This simple tutorial shows you how easy it is to dye egg shells using materials found in the kitchen cupboard.
Easter is approaching, and I see lots of images of gorgeous dyed pastel eggs both online and in magazines. The good news is there is no need to buy an expensive chemical dye kit to make coloured eggs for Easter. Most homes will have everything you need in the kitchen, and if you don’t, they are readily available at your local food store.
Our dyeing eggs’ method works equally well on broken pieces of shell, blown eggs and hard-boiled eggs. You can also use it to colour both white and brown shelled eggs, so I have used both to give you an idea of what colours you can expect from the different coloured shells,
What you need to dye egg shells
Food colouring (any type)
Vinegar (any kind and optional – see tips below)
I used gel food colouring and apple cider vinegar, which I have in my cupboard, plus a mix of white and brown shell pieces.
This craft is a food-safe craft due to the materials used, so it is also perfect for dyeing hard-boiled eggs. And if you want whole empty eggshells, here is a guide showing you how to blow an egg.
Tips for dyeing eggs with food colouring
Food colouring has a habit of staining everything it comes in contact with. I used glass bowls to mix up my egg dye and protected my surfaces well. I also used disposable gloves to avoid staining my hands.
The vinegar reacts with the eggshell, which in turn makes it easier for the colour to adhere. If you don’t use vinegar, the colours you achieve will be paler.
Our method for dyeing egg shells.
Mix two teaspoons of vinegar per litre of hand-hot water and use to fill your bowls. Add a dollop of food colouring gel (or 10-15 drops of liquid colouring) and stir to mix.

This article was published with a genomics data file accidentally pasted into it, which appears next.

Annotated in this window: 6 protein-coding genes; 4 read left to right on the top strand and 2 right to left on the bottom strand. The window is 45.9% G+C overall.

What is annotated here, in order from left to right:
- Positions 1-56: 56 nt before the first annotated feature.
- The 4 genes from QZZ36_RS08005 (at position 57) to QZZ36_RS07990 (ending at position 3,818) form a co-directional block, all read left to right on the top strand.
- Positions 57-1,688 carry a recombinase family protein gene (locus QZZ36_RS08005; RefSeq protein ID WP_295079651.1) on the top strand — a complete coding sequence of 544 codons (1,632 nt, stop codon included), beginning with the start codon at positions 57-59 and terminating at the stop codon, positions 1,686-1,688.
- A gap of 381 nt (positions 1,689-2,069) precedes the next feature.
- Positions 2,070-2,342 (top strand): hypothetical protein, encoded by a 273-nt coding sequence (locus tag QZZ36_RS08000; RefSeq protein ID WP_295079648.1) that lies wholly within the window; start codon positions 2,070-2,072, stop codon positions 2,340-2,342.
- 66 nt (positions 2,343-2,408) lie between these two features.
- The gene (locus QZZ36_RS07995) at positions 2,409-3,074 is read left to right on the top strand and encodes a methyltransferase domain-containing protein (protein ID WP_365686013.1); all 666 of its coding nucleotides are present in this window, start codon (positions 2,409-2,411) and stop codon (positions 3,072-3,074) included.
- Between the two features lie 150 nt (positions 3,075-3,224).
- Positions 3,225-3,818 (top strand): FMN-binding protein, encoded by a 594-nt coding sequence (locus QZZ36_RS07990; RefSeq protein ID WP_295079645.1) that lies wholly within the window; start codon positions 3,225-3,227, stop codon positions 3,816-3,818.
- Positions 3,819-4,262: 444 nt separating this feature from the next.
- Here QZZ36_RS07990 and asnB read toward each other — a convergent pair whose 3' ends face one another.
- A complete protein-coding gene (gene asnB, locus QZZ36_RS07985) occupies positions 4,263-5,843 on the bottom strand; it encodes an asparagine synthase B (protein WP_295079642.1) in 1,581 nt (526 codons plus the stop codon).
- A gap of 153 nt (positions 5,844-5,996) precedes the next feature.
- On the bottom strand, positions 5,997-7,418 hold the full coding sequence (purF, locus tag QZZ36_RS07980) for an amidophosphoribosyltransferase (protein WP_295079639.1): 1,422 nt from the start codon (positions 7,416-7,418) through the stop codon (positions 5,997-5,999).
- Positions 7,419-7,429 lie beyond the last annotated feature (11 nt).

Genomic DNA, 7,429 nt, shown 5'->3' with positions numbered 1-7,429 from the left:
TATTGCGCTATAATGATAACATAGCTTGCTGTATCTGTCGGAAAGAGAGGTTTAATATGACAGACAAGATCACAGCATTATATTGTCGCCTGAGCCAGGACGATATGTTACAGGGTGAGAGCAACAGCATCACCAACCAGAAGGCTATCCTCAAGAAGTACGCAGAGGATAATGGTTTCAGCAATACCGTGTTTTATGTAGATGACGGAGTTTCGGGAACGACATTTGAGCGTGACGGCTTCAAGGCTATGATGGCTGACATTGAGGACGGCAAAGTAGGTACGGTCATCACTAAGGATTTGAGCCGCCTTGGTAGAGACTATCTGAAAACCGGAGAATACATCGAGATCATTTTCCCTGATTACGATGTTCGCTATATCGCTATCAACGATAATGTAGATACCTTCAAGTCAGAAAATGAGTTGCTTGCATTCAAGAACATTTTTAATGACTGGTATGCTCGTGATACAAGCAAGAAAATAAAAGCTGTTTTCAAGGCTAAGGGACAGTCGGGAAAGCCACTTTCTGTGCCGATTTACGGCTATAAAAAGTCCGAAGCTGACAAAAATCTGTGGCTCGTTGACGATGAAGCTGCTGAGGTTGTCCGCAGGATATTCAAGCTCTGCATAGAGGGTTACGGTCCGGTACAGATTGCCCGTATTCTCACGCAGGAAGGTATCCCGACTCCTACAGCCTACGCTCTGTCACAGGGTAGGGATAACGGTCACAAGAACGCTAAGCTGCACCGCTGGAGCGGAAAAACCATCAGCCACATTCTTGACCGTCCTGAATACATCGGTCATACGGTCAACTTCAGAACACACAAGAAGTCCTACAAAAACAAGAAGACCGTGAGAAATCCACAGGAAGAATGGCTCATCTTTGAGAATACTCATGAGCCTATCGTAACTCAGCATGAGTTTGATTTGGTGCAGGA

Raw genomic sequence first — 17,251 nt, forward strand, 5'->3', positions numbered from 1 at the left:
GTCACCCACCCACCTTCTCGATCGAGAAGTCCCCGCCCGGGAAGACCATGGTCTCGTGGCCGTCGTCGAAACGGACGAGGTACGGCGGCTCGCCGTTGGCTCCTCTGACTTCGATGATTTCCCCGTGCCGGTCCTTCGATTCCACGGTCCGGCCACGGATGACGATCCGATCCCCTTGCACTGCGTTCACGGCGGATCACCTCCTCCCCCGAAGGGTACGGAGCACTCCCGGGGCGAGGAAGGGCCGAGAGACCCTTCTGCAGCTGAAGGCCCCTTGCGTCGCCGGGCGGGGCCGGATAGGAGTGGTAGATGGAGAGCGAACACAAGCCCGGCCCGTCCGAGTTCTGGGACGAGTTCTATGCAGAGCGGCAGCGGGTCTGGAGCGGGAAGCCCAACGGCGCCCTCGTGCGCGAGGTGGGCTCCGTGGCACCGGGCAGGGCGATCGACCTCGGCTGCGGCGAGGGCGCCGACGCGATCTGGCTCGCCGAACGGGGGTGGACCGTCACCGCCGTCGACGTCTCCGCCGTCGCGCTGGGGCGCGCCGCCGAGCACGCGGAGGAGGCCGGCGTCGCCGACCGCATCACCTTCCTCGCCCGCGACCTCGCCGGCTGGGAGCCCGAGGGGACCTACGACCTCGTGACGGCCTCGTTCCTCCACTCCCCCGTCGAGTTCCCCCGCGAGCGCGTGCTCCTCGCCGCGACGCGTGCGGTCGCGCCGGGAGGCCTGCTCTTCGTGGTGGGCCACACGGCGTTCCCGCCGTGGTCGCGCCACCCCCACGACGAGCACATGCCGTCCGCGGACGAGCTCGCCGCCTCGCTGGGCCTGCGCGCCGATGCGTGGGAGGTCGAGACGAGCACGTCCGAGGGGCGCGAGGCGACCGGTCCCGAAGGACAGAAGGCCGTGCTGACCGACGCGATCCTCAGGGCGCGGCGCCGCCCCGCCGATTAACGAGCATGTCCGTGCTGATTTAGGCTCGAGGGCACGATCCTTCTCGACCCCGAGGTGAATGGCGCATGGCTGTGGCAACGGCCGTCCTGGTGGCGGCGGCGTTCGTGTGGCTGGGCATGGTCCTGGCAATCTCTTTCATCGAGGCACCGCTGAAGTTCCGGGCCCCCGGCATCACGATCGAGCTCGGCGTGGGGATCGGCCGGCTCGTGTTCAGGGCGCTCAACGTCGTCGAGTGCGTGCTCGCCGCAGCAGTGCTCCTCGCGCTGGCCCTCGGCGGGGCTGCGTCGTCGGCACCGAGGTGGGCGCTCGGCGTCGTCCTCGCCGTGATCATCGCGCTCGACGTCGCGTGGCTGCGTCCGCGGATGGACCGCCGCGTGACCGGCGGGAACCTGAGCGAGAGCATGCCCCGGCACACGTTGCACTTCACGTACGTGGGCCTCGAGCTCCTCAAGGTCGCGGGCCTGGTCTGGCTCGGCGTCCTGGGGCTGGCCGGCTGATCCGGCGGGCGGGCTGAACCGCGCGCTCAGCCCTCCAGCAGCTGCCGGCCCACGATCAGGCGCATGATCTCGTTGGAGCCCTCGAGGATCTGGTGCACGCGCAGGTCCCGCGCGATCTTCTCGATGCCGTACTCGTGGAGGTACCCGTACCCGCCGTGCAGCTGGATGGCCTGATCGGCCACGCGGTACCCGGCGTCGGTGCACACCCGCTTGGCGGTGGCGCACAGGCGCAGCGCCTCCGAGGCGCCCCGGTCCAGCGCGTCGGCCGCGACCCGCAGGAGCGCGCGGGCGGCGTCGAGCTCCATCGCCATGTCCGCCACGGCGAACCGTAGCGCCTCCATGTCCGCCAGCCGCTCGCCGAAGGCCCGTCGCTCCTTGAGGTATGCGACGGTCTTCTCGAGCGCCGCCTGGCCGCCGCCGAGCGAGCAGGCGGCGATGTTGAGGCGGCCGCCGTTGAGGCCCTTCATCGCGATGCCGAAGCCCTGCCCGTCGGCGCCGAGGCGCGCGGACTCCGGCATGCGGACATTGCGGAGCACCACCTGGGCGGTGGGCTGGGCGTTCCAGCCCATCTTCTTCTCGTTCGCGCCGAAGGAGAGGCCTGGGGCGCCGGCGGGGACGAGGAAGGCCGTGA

Submerge your eggs or pieces of the shell in the solution and leave to sit for a few minutes. The longer you leave your shells in the dye bath, the more colour they will take up.
I left my shells for 10 minutes, and as you can see from the photos, the colours are pretty vibrant. So if you are hoping for very pale dyed eggs, check after just a couple of minutes.
Remove the coloured eggs from the dye and set them on some kitchen towel to dry.
The photo above shows the dry dyed eggs shells. The left hand column are the while egg shells, the middle are the brown, and the right hand colum show the inside of the shells. As you can see, the white shells have dyed true to colour, whereas the colour of the brown shells has combined with the dye to give more complex (and gorgeous) tones.
What can you make with dyed eggshells?
Coloured eggshells can be used in sorts of crafts, and are particularly suitable for Easter crafts.
Why not use them to make cute little Eggshell Planters for Miniature Plants.
Or as part of a pretty Egg Box Table Decoration.
Or add them to wreaths, hang them on Easter trees or simply display them in a bowl.